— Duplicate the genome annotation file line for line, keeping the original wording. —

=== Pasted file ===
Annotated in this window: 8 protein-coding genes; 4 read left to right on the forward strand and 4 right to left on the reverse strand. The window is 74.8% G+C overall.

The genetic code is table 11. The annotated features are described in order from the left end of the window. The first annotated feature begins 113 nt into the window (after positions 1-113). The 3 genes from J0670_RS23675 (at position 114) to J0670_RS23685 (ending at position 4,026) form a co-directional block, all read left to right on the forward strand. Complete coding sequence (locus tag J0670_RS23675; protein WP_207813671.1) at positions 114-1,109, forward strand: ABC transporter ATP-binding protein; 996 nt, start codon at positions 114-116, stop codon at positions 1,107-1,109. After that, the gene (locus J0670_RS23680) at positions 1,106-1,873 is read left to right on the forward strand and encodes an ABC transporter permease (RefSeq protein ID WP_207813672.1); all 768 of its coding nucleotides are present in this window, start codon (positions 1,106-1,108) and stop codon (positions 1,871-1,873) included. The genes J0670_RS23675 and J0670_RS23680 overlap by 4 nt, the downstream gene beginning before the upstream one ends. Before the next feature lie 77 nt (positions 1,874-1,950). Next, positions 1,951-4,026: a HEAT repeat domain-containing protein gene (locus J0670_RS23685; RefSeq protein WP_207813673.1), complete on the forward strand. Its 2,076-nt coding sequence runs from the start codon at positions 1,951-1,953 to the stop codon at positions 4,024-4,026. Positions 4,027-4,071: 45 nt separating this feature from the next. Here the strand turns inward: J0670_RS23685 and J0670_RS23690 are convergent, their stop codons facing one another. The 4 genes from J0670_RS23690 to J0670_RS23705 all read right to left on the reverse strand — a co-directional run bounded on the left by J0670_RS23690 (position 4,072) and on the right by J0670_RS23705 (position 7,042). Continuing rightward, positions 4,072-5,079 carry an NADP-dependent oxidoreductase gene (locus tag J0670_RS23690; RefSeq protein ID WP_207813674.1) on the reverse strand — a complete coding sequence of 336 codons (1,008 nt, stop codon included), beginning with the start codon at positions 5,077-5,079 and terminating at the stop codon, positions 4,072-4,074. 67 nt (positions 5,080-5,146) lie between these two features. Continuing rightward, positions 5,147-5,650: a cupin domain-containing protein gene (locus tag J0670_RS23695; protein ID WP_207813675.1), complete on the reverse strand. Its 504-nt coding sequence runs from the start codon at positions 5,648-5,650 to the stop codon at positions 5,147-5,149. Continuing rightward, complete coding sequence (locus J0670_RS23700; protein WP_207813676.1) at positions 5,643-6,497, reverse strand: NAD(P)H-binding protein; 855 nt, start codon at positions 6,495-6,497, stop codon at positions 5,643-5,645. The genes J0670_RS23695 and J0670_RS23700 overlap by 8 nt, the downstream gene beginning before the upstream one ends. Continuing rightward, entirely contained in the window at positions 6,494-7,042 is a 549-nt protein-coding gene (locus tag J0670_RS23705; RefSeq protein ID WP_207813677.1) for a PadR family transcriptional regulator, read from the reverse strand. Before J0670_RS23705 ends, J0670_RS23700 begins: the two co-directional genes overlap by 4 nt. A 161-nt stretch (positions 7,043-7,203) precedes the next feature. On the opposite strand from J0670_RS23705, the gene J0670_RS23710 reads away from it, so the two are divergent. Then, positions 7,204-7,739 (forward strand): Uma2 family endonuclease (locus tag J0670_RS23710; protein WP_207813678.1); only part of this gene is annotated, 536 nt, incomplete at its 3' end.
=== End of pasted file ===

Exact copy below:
Annotated in this window: 8 protein-coding genes; 4 read left to right on the forward strand and 4 right to left on the reverse strand. The window is 74.8% G+C overall.

The genetic code is table 11. The annotated features are described in order from the left end of the window. The first annotated feature begins 113 nt into the window (after positions 1-113). The 3 genes from J0670_RS23675 (at position 114) to J0670_RS23685 (ending at position 4,026) form a co-directional block, all read left to right on the forward strand. Complete coding sequence (locus tag J0670_RS23675; protein WP_207813671.1) at positions 114-1,109, forward strand: ABC transporter ATP-binding protein; 996 nt, start codon at positions 114-116, stop codon at positions 1,107-1,109. After that, the gene (locus J0670_RS23680) at positions 1,106-1,873 is read left to right on the forward strand and encodes an ABC transporter permease (RefSeq protein ID WP_207813672.1); all 768 of its coding nucleotides are present in this window, start codon (positions 1,106-1,108) and stop codon (positions 1,871-1,873) included. The genes J0670_RS23675 and J0670_RS23680 overlap by 4 nt, the downstream gene beginning before the upstream one ends. Before the next feature lie 77 nt (positions 1,874-1,950). Next, positions 1,951-4,026: a HEAT repeat domain-containing protein gene (locus J0670_RS23685; RefSeq protein WP_207813673.1), complete on the forward strand. Its 2,076-nt coding sequence runs from the start codon at positions 1,951-1,953 to the stop codon at positions 4,024-4,026. Positions 4,027-4,071: 45 nt separating this feature from the next. Here the strand turns inward: J0670_RS23685 and J0670_RS23690 are convergent, their stop codons facing one another. The 4 genes from J0670_RS23690 to J0670_RS23705 all read right to left on the reverse strand — a co-directional run bounded on the left by J0670_RS23690 (position 4,072) and on the right by J0670_RS23705 (position 7,042). Continuing rightward, positions 4,072-5,079 carry an NADP-dependent oxidoreductase gene (locus tag J0670_RS23690; RefSeq protein ID WP_207813674.1) on the reverse strand — a complete coding sequence of 336 codons (1,008 nt, stop codon included), beginning with the start codon at positions 5,077-5,079 and terminating at the stop codon, positions 4,072-4,074. 67 nt (positions 5,080-5,146) lie between these two features. Continuing rightward, positions 5,147-5,650: a cupin domain-containing protein gene (locus tag J0670_RS23695; protein ID WP_207813675.1), complete on the reverse strand. Its 504-nt coding sequence runs from the start codon at positions 5,648-5,650 to the stop codon at positions 5,147-5,149. Continuing rightward, complete coding sequence (locus J0670_RS23700; protein WP_207813676.1) at positions 5,643-6,497, reverse strand: NAD(P)H-binding protein; 855 nt, start codon at positions 6,495-6,497, stop codon at positions 5,643-5,645. The genes J0670_RS23695 and J0670_RS23700 overlap by 8 nt, the downstream gene beginning before the upstream one ends. Continuing rightward, entirely contained in the window at positions 6,494-7,042 is a 549-nt protein-coding gene (locus tag J0670_RS23705; RefSeq protein ID WP_207813677.1) for a PadR family transcriptional regulator, read from the reverse strand. Before J0670_RS23705 ends, J0670_RS23700 begins: the two co-directional genes overlap by 4 nt. A 161-nt stretch (positions 7,043-7,203) precedes the next feature. On the opposite strand from J0670_RS23705, the gene J0670_RS23710 reads away from it, so the two are divergent. Then, positions 7,204-7,739 (forward strand): Uma2 family endonuclease (locus tag J0670_RS23710; protein WP_207813678.1); only part of this gene is annotated, 536 nt, incomplete at its 3' end.